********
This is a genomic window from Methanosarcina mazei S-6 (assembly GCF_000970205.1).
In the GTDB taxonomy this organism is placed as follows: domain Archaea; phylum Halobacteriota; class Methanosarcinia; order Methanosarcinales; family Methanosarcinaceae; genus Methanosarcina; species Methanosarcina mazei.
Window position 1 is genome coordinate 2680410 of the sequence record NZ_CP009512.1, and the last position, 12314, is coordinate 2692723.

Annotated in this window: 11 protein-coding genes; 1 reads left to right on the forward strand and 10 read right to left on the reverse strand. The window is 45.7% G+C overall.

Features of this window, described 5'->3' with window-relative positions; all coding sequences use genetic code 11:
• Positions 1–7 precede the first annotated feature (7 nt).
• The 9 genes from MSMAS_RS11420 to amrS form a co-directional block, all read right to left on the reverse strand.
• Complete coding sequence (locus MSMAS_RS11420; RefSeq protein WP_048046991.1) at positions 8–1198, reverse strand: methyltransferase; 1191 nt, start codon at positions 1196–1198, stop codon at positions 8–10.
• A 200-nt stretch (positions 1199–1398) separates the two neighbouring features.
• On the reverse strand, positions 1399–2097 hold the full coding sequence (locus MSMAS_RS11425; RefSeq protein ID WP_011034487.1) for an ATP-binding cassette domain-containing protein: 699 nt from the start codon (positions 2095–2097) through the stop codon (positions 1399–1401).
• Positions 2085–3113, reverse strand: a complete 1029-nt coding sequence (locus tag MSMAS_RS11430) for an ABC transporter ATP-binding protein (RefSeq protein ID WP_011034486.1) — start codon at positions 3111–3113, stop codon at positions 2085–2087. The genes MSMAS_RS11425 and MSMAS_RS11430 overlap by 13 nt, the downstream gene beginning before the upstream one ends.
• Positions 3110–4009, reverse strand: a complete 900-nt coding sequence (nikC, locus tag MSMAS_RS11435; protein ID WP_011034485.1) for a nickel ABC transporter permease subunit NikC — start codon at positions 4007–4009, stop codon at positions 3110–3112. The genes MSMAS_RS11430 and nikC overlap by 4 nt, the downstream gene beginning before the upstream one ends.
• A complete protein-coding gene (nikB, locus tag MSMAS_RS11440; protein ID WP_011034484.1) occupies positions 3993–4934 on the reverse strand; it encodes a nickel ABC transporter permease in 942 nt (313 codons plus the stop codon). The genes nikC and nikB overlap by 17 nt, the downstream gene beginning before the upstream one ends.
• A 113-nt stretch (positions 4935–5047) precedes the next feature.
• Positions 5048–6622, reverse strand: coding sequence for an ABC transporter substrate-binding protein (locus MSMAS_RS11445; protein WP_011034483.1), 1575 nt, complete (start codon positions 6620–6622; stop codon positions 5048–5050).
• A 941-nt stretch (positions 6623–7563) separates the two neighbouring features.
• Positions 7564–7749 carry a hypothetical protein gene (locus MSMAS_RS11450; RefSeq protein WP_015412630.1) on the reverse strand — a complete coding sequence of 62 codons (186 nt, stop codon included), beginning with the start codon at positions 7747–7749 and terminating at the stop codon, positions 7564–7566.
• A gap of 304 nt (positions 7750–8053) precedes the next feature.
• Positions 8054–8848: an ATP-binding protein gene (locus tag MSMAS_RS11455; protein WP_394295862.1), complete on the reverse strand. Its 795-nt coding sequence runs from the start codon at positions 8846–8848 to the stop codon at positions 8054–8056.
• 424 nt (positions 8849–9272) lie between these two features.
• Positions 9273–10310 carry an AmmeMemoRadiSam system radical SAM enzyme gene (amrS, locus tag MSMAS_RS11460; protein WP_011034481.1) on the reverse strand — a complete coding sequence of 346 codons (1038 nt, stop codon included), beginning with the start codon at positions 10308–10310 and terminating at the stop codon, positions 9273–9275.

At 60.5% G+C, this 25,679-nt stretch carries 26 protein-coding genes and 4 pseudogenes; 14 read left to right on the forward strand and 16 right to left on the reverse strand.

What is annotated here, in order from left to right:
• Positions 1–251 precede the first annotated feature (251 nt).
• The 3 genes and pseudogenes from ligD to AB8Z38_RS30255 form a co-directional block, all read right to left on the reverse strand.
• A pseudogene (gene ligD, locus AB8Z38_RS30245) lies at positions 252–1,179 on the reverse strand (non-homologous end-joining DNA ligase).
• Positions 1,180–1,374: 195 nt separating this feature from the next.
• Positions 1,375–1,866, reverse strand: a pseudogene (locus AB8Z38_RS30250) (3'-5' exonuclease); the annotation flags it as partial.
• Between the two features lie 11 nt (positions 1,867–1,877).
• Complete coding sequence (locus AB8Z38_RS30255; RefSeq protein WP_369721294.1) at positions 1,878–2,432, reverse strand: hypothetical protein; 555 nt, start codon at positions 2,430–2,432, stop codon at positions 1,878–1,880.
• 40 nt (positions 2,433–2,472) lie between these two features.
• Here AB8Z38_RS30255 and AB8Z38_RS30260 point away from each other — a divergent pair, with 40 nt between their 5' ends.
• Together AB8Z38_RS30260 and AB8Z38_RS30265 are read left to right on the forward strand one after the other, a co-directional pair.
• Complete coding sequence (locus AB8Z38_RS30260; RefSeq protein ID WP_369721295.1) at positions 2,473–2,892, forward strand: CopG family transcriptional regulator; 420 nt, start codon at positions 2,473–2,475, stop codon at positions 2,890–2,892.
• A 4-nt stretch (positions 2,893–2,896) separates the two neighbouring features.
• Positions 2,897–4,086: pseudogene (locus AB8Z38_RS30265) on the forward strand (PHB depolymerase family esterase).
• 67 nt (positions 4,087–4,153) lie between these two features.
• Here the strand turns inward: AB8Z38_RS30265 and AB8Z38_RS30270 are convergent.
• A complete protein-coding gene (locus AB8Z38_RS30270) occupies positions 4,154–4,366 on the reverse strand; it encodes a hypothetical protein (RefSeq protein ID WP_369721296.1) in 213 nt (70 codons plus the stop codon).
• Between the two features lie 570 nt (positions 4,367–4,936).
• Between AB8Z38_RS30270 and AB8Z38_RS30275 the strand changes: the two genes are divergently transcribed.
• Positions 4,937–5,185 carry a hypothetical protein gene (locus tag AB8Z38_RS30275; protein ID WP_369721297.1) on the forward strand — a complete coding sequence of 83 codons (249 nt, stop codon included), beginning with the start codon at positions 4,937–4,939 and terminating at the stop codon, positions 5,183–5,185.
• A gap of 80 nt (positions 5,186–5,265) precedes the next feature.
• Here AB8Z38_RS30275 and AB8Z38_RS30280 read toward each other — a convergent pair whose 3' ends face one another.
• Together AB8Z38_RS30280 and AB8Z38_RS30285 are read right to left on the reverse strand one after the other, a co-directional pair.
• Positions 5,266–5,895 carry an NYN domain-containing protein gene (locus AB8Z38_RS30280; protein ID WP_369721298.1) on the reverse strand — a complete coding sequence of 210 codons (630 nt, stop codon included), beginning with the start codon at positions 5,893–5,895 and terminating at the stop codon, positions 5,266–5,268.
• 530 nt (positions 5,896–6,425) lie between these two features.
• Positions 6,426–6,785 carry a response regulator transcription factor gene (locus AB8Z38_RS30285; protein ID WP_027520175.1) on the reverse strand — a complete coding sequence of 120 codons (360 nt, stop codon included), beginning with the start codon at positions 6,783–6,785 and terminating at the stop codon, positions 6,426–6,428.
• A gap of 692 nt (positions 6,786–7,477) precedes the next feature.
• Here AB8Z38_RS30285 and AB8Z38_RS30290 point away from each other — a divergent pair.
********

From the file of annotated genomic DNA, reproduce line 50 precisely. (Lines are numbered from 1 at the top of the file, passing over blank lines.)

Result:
• Here AB8Z38_RS30285 and AB8Z38_RS30290 point away from each other — a divergent pair.